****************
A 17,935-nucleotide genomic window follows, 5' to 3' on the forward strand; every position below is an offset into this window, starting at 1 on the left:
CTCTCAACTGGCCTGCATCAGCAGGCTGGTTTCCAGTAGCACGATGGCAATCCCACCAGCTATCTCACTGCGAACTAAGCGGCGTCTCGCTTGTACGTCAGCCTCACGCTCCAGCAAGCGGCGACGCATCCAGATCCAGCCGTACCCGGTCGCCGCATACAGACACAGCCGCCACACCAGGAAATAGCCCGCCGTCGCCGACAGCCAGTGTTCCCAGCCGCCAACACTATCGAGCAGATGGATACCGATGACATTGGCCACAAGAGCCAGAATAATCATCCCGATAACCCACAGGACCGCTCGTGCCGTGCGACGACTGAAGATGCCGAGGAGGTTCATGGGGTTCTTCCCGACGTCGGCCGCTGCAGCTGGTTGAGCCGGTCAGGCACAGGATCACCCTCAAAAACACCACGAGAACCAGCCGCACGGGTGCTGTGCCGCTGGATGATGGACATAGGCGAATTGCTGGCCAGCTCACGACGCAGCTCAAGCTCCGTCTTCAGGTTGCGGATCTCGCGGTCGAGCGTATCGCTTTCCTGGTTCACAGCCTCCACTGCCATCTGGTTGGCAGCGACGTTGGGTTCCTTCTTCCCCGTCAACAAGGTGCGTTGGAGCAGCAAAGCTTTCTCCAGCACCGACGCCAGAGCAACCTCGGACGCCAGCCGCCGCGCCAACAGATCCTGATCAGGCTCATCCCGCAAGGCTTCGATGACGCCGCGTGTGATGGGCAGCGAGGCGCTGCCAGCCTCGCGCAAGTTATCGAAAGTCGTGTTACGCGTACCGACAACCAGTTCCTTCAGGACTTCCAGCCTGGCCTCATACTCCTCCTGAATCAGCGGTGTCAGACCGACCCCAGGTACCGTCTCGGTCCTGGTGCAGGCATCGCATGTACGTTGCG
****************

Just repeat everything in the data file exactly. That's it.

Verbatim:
A 17,935-nucleotide genomic window follows, 5' to 3' on the forward strand; every position below is an offset into this window, starting at 1 on the left:
CTCTCAACTGGCCTGCATCAGCAGGCTGGTTTCCAGTAGCACGATGGCAATCCCACCAGCTATCTCACTGCGAACTAAGCGGCGTCTCGCTTGTACGTCAGCCTCACGCTCCAGCAAGCGGCGACGCATCCAGATCCAGCCGTACCCGGTCGCCGCATACAGACACAGCCGCCACACCAGGAAATAGCCCGCCGTCGCCGACAGCCAGTGTTCCCAGCCGCCAACACTATCGAGCAGATGGATACCGATGACATTGGCCACAAGAGCCAGAATAATCATCCCGATAACCCACAGGACCGCTCGTGCCGTGCGACGACTGAAGATGCCGAGGAGGTTCATGGGGTTCTTCCCGACGTCGGCCGCTGCAGCTGGTTGAGCCGGTCAGGCACAGGATCACCCTCAAAAACACCACGAGAACCAGCCGCACGGGTGCTGTGCCGCTGGATGATGGACATAGGCGAATTGCTGGCCAGCTCACGACGCAGCTCAAGCTCCGTCTTCAGGTTGCGGATCTCGCGGTCGAGCGTATCGCTTTCCTGGTTCACAGCCTCCACTGCCATCTGGTTGGCAGCGACGTTGGGTTCCTTCTTCCCCGTCAACAAGGTGCGTTGGAGCAGCAAAGCTTTCTCCAGCACCGACGCCAGAGCAACCTCGGACGCCAGCCGCCGCGCCAACAGATCCTGATCAGGCTCATCCCGCAAGGCTTCGATGACGCCGCGTGTGATGGGCAGCGAGGCGCTGCCAGCCTCGCGCAAGTTATCGAAAGTCGTGTTACGCGTACCGACAACCAGTTCCTTCAGGACTTCCAGCCTGGCCTCATACTCCTCCTGAATCAGCGGTGTCAGACCGACCCCAGGTACCGTCTCGGTCCTGGTGCAGGCATCGCATGTACGTTGCG